Strokes can be devastating for people who experience them and their families. Through a clot of blockage in the brain, the affected area stops receiving oxygen and nutrients that it needs to keep the brain cells alive and working.
A new research has found that temporary sensory deprivation may help the brain heal itself after a stroke.
It’s believed that the brain is able to “rewire” itself.
The research from Washington University School of Medicine did a peculiar experiment on mice to come to this conclusion.
On a group of lab mice, scientists clipped the end of their whiskers – which is significant because for rodents, their whiskers are considered a sensory organ with lots of nerves.
For animals, their whiskers help them to navigate their surroundings and to detect moving objects around them.
With their whiskers trimmed, the mice are unable to receive sensory signals, leaving the affected part of the brain mouldable.
The research team found that this group of mice with the trimmed whiskers were able to better recover the use of their front paw after a stroke.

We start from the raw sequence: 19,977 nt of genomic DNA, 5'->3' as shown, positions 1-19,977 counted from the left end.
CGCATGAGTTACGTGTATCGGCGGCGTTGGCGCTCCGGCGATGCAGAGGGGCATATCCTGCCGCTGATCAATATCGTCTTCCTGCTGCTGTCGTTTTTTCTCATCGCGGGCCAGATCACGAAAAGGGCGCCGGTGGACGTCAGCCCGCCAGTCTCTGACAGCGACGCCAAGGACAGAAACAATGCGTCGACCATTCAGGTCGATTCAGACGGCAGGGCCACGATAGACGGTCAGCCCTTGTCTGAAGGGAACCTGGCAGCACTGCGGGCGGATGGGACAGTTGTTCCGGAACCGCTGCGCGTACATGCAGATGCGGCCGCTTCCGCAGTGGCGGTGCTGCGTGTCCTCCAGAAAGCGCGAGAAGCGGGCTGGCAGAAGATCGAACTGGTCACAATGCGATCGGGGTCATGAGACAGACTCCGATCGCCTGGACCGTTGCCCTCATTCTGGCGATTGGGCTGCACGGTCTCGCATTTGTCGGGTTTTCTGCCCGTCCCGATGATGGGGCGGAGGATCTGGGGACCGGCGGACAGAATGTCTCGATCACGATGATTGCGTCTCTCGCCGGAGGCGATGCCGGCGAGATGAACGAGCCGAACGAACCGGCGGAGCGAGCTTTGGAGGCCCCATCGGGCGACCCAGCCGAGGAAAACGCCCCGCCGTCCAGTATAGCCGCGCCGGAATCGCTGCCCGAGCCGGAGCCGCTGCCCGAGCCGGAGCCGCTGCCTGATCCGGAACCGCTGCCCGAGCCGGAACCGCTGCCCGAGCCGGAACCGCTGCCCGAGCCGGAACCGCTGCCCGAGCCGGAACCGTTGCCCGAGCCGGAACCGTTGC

By week 4 after the stroke, the mice had started to use the right forepaw again, and by week 8, they were using them as well as the left forepaw.
Though “cutting off whiskers” is not something that can be done to a person, there has been some relevant findings from this mice experiment.
The brain scans of the mice showed some real results. The areas of the brain that normally showed activity for their front paws, ended up moving to the part of the brain that would normally be associated with the whiskers.
Senior study author Jin-Moo Lee, a professor of neurology, says “Our findings suggest that we may be able to stimulate [stroke] recovery by temporarily vacating some brain real estate and making that region of the brain more plastic.”
“One way to do that might be by immobilizing a healthy limb,” he adds.
Though amputation would be extreme, the idea is that the brain activity could be moved from one part of the brain to another is a new discovery.
Prof. Lee says that their findings show that it may be possible to improve outcomes following stroke by “enhancing plasticity in targeted regions of the brain.”
Traditional rehabilitation approaches for people who have had a stroke is to help them compensate for their disability – whether it is issues with speech, mobility or the use of their arms/hands.
The research firmly believes that their findings offer a new alternative approach for stroke rehabilitation.
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